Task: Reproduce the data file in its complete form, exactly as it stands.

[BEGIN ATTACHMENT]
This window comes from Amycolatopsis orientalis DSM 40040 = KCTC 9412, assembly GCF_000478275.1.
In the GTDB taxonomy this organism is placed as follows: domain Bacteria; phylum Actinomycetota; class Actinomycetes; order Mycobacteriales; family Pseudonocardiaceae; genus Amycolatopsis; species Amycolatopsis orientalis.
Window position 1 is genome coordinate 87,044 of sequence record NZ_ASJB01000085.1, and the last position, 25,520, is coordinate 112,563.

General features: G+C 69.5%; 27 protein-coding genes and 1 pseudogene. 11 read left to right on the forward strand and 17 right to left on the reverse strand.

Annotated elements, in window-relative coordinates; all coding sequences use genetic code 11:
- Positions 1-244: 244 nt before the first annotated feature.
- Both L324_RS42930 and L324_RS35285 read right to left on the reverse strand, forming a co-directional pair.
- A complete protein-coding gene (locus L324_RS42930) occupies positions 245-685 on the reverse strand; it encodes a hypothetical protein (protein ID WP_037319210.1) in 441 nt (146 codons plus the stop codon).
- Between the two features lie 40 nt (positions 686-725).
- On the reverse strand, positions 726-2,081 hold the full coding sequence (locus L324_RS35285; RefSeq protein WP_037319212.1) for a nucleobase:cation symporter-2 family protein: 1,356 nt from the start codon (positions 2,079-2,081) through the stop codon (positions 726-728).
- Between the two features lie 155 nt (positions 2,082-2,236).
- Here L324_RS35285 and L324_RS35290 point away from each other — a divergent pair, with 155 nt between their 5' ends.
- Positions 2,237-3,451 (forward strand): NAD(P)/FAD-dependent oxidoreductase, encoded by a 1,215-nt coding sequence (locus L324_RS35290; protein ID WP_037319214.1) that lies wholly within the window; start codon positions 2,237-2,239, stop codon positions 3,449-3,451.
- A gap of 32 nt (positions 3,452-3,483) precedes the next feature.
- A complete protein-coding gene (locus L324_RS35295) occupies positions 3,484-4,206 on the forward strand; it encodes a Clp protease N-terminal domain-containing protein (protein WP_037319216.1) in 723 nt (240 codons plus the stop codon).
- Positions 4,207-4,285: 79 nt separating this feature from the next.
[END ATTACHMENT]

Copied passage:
This window comes from Amycolatopsis orientalis DSM 40040 = KCTC 9412, assembly GCF_000478275.1.
In the GTDB taxonomy this organism is placed as follows: domain Bacteria; phylum Actinomycetota; class Actinomycetes; order Mycobacteriales; family Pseudonocardiaceae; genus Amycolatopsis; species Amycolatopsis orientalis.
Window position 1 is genome coordinate 87,044 of sequence record NZ_ASJB01000085.1, and the last position, 25,520, is coordinate 112,563.

General features: G+C 69.5%; 27 protein-coding genes and 1 pseudogene. 11 read left to right on the forward strand and 17 right to left on the reverse strand.

Annotated elements, in window-relative coordinates; all coding sequences use genetic code 11:
- Positions 1-244: 244 nt before the first annotated feature.
- Both L324_RS42930 and L324_RS35285 read right to left on the reverse strand, forming a co-directional pair.
- A complete protein-coding gene (locus L324_RS42930) occupies positions 245-685 on the reverse strand; it encodes a hypothetical protein (protein ID WP_037319210.1) in 441 nt (146 codons plus the stop codon).
- Between the two features lie 40 nt (positions 686-725).
- On the reverse strand, positions 726-2,081 hold the full coding sequence (locus L324_RS35285; RefSeq protein WP_037319212.1) for a nucleobase:cation symporter-2 family protein: 1,356 nt from the start codon (positions 2,079-2,081) through the stop codon (positions 726-728).
- Between the two features lie 155 nt (positions 2,082-2,236).
- Here L324_RS35285 and L324_RS35290 point away from each other — a divergent pair, with 155 nt between their 5' ends.
- Positions 2,237-3,451 (forward strand): NAD(P)/FAD-dependent oxidoreductase, encoded by a 1,215-nt coding sequence (locus L324_RS35290; protein ID WP_037319214.1) that lies wholly within the window; start codon positions 2,237-2,239, stop codon positions 3,449-3,451.
- A gap of 32 nt (positions 3,452-3,483) precedes the next feature.
- A complete protein-coding gene (locus L324_RS35295) occupies positions 3,484-4,206 on the forward strand; it encodes a Clp protease N-terminal domain-containing protein (protein WP_037319216.1) in 723 nt (240 codons plus the stop codon).
- Positions 4,207-4,285: 79 nt separating this feature from the next.